Environmental experts say economic benefits overstated and outweighed by damage to environment. House prices will drop under Flight Path Professor warns
Southampton City Council are objecting to plans to expand operations at Southampton Airport because they believe the economic benefits of increased activity at the airport are outweighed by environmental concerns.
Southampton International Airport – recently voted the most popular airport in Europe jointly with Zagreb (Croatia) and Tallin (Estonia) – is seeking permission to expand operations by extending the length of the runway and the creation of an extra 600 car parking spaces. A longer runway means that larger aircraft, carrying more passengers and capable of flying further will be able to use the airport which the airport say will boost the local economy and create more jobs but, objectors insist the advantages of the scheme have been overestimated while detrimental economic and environmental impacts have been understated.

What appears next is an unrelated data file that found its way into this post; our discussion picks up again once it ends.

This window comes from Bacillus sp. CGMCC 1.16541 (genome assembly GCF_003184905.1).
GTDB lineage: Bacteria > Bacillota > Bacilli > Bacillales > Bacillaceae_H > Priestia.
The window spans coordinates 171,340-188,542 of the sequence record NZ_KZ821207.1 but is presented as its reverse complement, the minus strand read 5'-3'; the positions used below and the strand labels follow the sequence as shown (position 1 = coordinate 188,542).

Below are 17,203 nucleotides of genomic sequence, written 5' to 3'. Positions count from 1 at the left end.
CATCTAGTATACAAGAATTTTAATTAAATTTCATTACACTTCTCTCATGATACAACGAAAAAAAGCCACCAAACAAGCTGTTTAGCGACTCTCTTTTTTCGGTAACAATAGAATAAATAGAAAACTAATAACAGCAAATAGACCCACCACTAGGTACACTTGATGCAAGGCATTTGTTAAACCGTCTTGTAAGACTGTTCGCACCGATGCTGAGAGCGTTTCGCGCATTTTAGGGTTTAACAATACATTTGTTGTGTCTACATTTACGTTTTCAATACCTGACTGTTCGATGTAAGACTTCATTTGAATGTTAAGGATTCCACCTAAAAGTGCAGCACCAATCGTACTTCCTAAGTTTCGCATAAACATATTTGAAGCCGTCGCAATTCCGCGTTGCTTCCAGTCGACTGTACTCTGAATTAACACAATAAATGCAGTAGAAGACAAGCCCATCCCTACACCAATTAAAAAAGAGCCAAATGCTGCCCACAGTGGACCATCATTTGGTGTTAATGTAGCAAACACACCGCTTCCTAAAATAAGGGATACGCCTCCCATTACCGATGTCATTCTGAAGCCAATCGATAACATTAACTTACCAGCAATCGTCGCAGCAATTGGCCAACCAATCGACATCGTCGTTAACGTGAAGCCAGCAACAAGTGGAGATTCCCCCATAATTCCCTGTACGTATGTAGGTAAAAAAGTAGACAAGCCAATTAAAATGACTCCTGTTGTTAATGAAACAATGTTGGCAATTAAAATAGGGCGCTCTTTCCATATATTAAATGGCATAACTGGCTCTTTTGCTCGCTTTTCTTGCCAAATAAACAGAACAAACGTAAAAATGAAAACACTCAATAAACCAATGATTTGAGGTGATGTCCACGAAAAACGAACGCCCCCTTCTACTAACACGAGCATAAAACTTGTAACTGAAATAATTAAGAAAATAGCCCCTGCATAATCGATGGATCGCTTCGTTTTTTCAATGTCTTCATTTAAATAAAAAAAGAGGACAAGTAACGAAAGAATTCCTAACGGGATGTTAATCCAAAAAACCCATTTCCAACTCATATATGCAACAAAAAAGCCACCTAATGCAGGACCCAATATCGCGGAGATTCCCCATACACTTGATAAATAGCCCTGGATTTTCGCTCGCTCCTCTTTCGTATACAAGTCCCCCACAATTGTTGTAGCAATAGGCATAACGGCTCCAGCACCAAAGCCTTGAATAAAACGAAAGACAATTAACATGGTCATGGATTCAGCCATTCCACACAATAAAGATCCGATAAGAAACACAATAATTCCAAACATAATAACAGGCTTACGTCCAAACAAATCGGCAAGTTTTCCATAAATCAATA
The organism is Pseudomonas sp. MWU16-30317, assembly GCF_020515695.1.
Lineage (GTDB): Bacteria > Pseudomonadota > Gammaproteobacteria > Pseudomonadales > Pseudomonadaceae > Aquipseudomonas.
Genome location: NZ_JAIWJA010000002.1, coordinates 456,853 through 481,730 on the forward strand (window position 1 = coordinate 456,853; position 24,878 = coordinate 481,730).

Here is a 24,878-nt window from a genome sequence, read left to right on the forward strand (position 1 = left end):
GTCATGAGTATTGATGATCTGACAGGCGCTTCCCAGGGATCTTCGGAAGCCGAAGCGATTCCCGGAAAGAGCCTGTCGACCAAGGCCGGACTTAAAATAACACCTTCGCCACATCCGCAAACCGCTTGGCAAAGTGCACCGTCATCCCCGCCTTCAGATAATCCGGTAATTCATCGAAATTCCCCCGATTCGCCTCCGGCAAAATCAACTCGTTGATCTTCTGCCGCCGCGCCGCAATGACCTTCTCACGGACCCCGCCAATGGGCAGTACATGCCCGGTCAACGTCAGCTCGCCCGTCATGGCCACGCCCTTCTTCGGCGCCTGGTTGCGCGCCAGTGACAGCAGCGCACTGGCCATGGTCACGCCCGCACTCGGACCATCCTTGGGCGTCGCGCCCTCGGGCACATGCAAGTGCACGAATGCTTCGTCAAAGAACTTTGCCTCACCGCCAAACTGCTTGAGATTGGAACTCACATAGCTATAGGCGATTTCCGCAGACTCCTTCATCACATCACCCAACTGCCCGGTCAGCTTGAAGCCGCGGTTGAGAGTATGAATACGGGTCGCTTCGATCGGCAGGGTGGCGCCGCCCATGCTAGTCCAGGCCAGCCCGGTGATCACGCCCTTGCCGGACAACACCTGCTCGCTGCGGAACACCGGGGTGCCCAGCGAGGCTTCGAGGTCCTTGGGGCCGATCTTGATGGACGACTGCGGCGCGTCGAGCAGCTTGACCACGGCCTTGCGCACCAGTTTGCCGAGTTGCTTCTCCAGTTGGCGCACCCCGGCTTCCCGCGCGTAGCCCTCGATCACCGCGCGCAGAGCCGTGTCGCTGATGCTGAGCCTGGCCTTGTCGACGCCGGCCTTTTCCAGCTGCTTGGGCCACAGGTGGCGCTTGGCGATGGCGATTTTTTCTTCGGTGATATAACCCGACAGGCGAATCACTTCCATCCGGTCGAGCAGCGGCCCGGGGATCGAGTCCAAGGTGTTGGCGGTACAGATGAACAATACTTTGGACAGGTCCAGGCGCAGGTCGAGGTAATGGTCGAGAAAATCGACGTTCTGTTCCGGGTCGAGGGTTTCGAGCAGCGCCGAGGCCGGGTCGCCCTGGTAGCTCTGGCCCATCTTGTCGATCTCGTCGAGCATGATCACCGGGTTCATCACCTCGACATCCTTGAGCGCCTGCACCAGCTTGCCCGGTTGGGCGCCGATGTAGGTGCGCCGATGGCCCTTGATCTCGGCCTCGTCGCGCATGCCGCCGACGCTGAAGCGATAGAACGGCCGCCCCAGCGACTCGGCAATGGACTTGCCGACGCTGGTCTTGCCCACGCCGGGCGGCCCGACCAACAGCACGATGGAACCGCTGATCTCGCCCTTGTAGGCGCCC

As the Airport lies within Eastleigh’s boundary, the Borough Council are the responsible planning authority and must shortly decide on whether or not the airport expansion can go ahead. Although the decision will be taken by Eastleigh, Southampton City Council are statutory consultees and on Tuesday night (Jan 28) a special meeting of the SCC Planning and Rights of Way Committee was convened to consider a report on the airports proposals and decide on a response.
Over 70 letters from residents and local environmental groups had been received by the panel in advance of the meeting with the vast majority calling on Southampton to lodge an objection to planning application.